Whole Wheat Spaghetti with Caper Pesto Sauce

Photo: Con Poulos

The Basil-Less Pesto
The old way: The beloved original, say the people of Genoa, Italy, who invented it, can only be made with their local small-leaved basil and a marble mortar. But even if you don't subscribe to such strict rules, chances are that you're using basil, garlic, cheese and olive oil.
The new way: A salty, intensely savory spin on the familiar mixture includes salt-packed capers, anchovies and parsley, plus the usual garlic, cheese and oil. Whole wheat pasta is the perfect pairing to stand up to such a complex, interesting topping.

Get the recipe: Whole Wheat Spaghetti with Caper Pesto Sauce
Crab and Goat Cheese Wonton Ravioli with Tomato Sauce

Photo: Anna Williams

The Half-Homemade Ravioli
The old way: Making pasta from scratch, cutting the sheets into squares and delicately serrating the edges can take the better part of a day, never mind the time spent stuffing and sealing each cushion with ricotta and herbs.
The new way: Thin premade wonton wrappers shrink the prep time significantly, and a filler of crabmeat, goat cheese and herbs is easy to assemble and not something you'd see at your average red-sauce restaurant.

Get the recipe: Crab-and-Goat Cheese Wonton Ravioli with Tomato Sauce
Tagliatelle Bolognese

Photo: Thinkstock

The White Bolognese
The old way: Also known as ragu, most recipes for this meat sauce from Bologna call for at least 2 cups of chopped tomatoes, along with onion, celery, carrot, beef, white wine, milk and nutmeg.
The new way: Chef Gabriel Thompson reinvents the much-loved tagliatelle topper at his New York restaurants, L'Artusi and dell'anima, skipping whole tomatoes completely and using only a teaspoon of tomato paste—which caramelizes slightly, adding a hint of sweetness. The finished dish is outrageously smooth and rich.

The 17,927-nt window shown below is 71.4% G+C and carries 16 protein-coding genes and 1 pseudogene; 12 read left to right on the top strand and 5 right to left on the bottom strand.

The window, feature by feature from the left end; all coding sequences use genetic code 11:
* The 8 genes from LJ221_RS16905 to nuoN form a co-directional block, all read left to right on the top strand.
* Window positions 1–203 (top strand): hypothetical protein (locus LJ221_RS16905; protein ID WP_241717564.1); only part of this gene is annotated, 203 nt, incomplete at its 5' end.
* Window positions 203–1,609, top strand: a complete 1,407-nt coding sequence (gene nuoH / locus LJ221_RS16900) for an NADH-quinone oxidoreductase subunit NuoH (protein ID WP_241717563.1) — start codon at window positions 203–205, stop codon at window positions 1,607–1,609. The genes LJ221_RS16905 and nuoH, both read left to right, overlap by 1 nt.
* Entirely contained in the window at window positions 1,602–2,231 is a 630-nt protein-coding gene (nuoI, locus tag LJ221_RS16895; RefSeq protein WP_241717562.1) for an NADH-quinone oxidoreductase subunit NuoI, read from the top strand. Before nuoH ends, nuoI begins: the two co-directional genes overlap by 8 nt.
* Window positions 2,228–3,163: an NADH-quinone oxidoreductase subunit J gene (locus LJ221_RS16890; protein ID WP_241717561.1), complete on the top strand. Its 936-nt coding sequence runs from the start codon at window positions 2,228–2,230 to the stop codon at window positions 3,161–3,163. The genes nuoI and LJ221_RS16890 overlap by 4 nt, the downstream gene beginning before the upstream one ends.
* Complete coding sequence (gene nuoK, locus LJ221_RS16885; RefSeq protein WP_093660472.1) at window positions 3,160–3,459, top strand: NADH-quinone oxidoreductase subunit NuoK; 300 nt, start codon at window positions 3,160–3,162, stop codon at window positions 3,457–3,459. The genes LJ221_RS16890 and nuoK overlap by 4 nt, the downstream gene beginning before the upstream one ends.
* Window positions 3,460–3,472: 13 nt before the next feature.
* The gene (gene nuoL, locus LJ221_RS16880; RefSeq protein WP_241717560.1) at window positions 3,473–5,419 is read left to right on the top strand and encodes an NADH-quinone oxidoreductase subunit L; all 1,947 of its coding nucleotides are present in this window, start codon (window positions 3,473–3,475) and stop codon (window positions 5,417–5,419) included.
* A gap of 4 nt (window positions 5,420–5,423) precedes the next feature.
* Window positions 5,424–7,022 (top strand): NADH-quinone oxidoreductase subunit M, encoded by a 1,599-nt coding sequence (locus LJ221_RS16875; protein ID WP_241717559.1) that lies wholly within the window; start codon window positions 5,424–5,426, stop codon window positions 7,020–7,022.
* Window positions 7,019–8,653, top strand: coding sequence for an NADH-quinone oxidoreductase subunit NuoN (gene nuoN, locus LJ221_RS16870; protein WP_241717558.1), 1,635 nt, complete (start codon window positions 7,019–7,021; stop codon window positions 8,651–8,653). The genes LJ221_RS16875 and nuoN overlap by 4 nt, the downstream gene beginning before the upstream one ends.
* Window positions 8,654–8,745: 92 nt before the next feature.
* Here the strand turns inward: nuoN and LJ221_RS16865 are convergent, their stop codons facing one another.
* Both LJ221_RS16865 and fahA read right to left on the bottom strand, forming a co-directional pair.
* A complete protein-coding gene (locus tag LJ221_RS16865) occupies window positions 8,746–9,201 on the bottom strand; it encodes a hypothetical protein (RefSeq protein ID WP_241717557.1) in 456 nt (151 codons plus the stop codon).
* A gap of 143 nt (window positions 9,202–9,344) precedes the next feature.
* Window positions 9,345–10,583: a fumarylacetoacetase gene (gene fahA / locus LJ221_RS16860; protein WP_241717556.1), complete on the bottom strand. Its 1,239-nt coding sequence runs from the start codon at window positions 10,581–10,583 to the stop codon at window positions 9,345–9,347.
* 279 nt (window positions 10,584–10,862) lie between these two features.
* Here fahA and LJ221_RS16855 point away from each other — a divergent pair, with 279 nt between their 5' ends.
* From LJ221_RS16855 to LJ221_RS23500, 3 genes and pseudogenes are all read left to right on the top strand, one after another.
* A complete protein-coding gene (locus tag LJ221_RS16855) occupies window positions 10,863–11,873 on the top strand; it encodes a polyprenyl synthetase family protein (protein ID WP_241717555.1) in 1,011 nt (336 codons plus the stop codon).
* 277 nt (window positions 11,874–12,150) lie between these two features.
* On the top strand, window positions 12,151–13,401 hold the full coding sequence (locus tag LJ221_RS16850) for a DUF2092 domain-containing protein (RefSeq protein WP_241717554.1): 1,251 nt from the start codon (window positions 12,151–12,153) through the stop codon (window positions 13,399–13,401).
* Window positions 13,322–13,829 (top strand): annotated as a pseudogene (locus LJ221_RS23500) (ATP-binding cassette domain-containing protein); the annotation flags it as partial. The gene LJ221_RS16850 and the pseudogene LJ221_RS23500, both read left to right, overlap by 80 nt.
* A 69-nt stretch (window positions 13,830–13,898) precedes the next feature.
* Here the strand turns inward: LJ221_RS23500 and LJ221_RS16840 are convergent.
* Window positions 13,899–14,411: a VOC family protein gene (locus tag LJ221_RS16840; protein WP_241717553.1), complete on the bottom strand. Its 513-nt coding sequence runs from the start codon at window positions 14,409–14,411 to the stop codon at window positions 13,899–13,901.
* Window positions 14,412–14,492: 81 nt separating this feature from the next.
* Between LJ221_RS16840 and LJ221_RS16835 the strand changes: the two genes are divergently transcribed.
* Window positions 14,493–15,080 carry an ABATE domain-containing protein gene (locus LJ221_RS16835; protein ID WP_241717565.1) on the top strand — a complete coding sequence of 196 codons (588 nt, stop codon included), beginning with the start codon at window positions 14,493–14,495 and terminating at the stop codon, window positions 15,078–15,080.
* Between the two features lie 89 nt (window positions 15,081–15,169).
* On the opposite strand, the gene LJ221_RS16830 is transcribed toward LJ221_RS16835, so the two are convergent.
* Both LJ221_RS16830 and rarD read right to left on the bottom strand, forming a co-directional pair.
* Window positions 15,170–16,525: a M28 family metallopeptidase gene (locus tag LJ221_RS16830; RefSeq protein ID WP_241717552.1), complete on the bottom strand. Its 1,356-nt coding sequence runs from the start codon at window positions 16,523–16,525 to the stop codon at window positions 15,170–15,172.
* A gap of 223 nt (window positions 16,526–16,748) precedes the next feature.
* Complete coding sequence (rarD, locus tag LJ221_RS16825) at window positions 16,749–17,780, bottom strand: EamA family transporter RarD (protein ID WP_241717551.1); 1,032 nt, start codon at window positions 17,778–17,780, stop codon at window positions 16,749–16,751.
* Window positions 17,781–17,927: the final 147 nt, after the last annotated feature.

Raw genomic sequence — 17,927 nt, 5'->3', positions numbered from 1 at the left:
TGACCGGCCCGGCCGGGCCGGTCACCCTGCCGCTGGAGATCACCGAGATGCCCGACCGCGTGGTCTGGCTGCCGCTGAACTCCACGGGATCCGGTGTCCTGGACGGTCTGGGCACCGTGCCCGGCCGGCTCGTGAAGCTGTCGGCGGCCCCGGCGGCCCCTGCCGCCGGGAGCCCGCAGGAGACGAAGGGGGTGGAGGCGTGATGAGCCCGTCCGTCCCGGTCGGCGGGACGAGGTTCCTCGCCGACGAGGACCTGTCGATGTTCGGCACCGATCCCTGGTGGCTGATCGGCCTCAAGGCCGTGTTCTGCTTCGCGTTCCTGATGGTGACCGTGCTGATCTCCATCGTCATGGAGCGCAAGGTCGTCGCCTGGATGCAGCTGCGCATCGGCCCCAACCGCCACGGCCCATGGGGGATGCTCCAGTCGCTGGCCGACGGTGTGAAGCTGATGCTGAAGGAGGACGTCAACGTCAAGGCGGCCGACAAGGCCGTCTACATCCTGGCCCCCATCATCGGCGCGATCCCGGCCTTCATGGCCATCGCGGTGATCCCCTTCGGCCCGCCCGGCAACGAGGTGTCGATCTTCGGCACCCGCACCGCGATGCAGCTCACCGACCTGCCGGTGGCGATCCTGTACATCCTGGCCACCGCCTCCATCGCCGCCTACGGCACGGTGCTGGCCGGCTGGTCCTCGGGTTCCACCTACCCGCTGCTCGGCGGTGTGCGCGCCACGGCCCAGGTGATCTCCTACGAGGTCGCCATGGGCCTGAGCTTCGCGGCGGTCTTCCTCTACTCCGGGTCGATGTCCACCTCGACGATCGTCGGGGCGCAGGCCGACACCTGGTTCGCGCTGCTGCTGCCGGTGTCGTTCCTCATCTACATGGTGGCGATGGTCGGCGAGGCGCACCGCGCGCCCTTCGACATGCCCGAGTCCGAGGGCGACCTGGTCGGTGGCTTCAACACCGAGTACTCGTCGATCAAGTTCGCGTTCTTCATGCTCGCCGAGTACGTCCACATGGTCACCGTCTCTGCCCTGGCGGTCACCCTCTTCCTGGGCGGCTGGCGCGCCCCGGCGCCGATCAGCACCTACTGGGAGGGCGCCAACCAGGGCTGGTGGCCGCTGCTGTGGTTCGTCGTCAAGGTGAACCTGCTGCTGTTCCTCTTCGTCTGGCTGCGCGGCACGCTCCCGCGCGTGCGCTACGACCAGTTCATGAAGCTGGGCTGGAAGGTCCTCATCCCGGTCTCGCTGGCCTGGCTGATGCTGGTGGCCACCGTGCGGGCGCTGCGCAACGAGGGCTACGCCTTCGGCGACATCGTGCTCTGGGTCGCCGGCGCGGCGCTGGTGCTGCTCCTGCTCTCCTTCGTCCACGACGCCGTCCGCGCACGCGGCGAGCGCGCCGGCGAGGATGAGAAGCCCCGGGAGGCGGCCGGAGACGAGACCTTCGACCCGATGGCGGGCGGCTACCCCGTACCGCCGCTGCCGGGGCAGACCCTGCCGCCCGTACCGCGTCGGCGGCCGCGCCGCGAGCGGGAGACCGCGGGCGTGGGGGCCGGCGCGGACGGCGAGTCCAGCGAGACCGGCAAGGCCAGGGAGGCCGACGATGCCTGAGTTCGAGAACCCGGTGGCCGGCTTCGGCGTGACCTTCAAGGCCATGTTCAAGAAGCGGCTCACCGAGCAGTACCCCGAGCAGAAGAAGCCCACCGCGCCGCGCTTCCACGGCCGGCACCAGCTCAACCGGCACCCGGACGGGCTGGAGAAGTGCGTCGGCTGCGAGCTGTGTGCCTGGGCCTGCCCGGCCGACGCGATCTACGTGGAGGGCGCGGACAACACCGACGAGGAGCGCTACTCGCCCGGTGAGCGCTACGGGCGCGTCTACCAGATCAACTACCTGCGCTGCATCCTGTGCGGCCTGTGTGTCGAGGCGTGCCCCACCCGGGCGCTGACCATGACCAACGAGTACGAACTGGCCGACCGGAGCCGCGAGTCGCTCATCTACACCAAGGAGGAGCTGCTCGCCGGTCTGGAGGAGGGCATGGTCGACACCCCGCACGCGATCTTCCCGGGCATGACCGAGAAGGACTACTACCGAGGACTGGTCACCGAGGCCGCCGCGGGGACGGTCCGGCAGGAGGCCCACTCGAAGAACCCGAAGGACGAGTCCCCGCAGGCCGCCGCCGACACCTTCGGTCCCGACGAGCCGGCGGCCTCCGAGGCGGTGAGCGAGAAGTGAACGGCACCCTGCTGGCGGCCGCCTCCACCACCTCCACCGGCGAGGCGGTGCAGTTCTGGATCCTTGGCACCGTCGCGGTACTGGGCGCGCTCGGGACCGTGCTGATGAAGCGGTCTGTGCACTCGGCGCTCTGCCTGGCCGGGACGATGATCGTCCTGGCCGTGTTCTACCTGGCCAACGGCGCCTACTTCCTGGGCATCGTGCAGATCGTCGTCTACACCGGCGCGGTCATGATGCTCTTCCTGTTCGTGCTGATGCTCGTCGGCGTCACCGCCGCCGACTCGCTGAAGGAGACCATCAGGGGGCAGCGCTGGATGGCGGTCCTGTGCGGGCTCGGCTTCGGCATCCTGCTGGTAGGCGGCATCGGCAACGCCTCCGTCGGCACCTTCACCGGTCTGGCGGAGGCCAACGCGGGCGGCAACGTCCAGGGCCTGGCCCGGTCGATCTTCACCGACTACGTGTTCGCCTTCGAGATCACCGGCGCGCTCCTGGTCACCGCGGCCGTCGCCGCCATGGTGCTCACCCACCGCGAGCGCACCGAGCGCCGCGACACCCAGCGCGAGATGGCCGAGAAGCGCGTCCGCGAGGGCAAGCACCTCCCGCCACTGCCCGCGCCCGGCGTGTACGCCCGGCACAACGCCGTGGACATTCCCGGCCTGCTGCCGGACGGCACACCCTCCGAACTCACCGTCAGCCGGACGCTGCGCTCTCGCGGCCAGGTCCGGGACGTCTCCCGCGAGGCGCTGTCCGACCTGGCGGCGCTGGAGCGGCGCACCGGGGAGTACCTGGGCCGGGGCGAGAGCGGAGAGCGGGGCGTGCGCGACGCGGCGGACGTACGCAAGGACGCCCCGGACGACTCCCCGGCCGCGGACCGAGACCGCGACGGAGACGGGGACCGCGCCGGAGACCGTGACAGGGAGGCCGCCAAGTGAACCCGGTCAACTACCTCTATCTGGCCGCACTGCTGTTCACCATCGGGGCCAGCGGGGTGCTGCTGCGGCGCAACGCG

Get the recipe: Tagliatelle Bolognese
Spaghetti with Garlic

Photo: L'Artusi

The Aglio Olio with a Little Bit of Crunch
The old way: Spaghetti aglio, olio e peperoncino is in any Italian cook's repertoire, since its ingredients—garlic, olive oil, hot dried chilies and pasta—are pantry staples.
The new way: A Parmesan brodo (essentially a stock made from cheese rinds and water) gives the dish a sturdier backbone. Sprinkling lightly browned bread crumbs on top of the plated pasta adds warm, toasty crunch.

Get the recipe: Spaghetti with Garlic
Penne with Tuna, Plum Tomatoes and Black Olives

Photo: Dana Gallagher

The Basic but Nonboring Fresh Tomato Sauce
The old way: A traditional tomato sauce is one of the greatest examples on the planet of just how good ripe plum tomatoes can taste, but sometimes you want a bit more...yet don't have time to make much else.
The new way: We love this plum tomato sauce because its extra ingredients—canned tuna and Italian or Greek black olives—are so common yet add such depth.

Get the recipe: Penne with Tuna, Plum Tomatoes and Black Olives
Low-Fat Spaghetti Carbonara Pasta with Peas

Photo: Cristina Ferrare

The Lighten-Up Carbonara
The old way: Diced guanciale (similar to pancetta), garlic, eggs and cheese are an unbeatable combination—does anyone not like this dish?—but the mix isn't exactly winning awards for its healthfulness.
The new way: Cristina Ferrare uses low-fat milk and fresh peas. She also leaves out the egg and brightens the flavor with fresh mint.

Get the recipe: Low-Fat Spaghetti Carbonara Pasta with Peas
Conchiglie all'Arrabiata

Photo: Trento

The Texas-Spiced Arrabiata
The old way: A typical Roman sauce, arrabiata combines garlic, tomatoes, red chili and olive oil. Penne is the usual pasta match.
The new way: At Trento, a new restaurant in Austin, Texas, chefs Alex Kahn and Andreas Exarhosa add a generous heaping of serrano chili for bright but potent heat. The chefs also make this dish with conchiglie (shell) pasta, which does an excellent job of scooping up the tomato chunks so you get some in every bite.

Get the recipe: Conchiglie all'Arrabiata

Keep reading: 11 healthy Italian dishes